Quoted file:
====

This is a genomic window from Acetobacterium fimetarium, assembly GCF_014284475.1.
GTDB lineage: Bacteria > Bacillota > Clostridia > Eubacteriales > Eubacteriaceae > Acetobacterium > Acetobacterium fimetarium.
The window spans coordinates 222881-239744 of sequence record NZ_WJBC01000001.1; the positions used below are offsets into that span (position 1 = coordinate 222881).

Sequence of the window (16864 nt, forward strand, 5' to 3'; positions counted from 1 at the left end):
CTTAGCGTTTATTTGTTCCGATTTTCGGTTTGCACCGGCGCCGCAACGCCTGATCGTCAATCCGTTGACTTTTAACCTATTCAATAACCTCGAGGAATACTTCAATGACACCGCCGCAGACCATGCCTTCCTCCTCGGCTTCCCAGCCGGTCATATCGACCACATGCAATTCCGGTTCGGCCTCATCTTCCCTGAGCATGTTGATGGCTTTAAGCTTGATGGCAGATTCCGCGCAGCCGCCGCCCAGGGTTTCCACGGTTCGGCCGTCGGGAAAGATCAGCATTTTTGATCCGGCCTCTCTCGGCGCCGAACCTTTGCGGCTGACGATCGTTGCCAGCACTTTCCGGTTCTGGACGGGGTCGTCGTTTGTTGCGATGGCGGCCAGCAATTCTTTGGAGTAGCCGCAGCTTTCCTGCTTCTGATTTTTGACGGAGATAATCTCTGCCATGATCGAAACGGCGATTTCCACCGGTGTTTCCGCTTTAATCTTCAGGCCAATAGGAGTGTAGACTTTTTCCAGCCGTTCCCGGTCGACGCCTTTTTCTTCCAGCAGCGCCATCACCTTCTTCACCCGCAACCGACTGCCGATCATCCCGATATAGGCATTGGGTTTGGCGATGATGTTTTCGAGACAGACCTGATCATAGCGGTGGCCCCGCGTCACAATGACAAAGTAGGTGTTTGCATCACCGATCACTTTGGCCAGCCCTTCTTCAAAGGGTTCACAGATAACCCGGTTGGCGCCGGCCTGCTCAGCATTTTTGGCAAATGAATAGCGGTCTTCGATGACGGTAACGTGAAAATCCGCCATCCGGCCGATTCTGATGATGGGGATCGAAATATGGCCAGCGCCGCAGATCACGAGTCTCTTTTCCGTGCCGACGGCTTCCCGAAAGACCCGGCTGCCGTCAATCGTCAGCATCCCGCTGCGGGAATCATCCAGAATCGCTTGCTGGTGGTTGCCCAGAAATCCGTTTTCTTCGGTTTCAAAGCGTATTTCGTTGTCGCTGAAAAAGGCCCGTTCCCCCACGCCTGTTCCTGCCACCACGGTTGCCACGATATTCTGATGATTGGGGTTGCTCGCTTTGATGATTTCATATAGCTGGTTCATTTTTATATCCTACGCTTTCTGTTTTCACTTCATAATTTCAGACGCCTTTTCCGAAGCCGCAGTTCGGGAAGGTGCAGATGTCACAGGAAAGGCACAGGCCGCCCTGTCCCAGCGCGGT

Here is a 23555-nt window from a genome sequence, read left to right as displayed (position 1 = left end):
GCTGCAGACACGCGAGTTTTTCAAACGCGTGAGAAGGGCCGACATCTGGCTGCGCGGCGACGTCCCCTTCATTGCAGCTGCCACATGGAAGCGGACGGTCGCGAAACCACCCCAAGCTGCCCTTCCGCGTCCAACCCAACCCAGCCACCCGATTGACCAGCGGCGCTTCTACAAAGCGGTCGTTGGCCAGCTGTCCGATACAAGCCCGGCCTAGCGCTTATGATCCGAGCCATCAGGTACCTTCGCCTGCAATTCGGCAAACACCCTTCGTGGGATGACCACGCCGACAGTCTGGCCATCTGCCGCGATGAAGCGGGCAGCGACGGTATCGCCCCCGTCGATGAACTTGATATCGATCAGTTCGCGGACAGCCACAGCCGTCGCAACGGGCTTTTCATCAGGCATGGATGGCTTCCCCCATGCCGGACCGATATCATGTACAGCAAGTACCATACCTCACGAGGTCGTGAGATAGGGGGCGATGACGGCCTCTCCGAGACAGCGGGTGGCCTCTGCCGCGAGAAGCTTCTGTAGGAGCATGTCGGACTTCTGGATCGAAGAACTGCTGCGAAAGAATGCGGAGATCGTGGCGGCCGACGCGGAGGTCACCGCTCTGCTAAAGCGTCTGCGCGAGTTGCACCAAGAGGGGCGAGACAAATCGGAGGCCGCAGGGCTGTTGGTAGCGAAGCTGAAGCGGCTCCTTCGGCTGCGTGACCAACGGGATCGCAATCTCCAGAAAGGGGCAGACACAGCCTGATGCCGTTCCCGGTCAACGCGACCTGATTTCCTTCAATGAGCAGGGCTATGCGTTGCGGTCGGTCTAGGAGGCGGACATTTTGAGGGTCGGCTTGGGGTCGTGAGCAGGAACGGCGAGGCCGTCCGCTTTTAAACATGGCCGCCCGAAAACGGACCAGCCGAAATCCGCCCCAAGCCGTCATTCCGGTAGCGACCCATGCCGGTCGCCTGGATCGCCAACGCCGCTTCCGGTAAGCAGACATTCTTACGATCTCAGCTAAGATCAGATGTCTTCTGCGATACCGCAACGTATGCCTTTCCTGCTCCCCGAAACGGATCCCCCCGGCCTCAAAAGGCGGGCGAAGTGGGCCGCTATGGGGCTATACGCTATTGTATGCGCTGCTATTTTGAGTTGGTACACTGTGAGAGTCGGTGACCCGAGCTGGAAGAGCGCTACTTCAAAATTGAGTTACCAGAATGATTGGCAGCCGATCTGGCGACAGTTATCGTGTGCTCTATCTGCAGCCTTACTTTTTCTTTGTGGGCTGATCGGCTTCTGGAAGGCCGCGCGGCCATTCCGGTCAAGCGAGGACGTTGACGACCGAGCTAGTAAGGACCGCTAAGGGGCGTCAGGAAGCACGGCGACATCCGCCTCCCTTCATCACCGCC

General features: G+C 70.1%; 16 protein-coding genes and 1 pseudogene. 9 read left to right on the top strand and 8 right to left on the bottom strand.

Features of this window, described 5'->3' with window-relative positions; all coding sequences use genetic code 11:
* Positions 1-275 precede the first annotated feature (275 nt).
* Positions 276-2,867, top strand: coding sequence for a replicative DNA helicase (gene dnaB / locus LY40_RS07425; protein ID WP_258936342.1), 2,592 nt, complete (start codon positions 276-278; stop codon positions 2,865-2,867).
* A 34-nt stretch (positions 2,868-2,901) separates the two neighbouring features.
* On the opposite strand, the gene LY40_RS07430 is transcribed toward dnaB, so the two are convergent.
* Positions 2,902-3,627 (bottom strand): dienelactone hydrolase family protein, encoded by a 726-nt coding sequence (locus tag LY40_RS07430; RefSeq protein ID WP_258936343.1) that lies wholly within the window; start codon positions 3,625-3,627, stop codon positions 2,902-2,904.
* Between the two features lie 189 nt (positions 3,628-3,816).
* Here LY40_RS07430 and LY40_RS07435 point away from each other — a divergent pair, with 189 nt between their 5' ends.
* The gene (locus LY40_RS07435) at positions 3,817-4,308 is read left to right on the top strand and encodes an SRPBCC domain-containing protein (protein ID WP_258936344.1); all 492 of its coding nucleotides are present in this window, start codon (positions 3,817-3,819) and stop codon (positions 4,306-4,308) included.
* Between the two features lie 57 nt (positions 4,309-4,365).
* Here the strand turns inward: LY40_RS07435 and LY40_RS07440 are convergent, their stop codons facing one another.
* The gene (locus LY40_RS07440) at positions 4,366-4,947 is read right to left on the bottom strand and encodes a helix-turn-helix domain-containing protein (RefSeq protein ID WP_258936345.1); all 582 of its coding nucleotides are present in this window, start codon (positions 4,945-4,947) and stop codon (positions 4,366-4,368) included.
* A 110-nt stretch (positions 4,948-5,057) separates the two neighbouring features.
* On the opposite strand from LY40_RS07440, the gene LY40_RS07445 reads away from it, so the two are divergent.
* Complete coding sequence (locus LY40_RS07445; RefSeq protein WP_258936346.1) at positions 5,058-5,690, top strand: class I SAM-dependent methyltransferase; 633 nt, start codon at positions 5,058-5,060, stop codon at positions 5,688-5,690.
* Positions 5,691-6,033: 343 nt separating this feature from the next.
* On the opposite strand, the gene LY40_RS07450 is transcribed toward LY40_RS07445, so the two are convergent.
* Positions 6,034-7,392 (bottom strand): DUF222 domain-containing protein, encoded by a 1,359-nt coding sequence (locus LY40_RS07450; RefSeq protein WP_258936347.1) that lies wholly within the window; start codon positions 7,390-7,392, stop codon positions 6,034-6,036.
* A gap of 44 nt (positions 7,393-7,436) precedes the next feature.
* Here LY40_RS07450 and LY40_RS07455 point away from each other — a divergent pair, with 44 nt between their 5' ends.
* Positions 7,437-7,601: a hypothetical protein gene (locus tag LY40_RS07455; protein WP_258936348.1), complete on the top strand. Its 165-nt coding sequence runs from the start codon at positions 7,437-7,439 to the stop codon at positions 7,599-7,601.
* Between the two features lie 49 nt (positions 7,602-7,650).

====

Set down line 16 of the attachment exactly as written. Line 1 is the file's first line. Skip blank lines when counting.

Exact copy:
* Here LY40_RS07430 and LY40_RS07435 point away from each other — a divergent pair, with 189 nt between their 5' ends.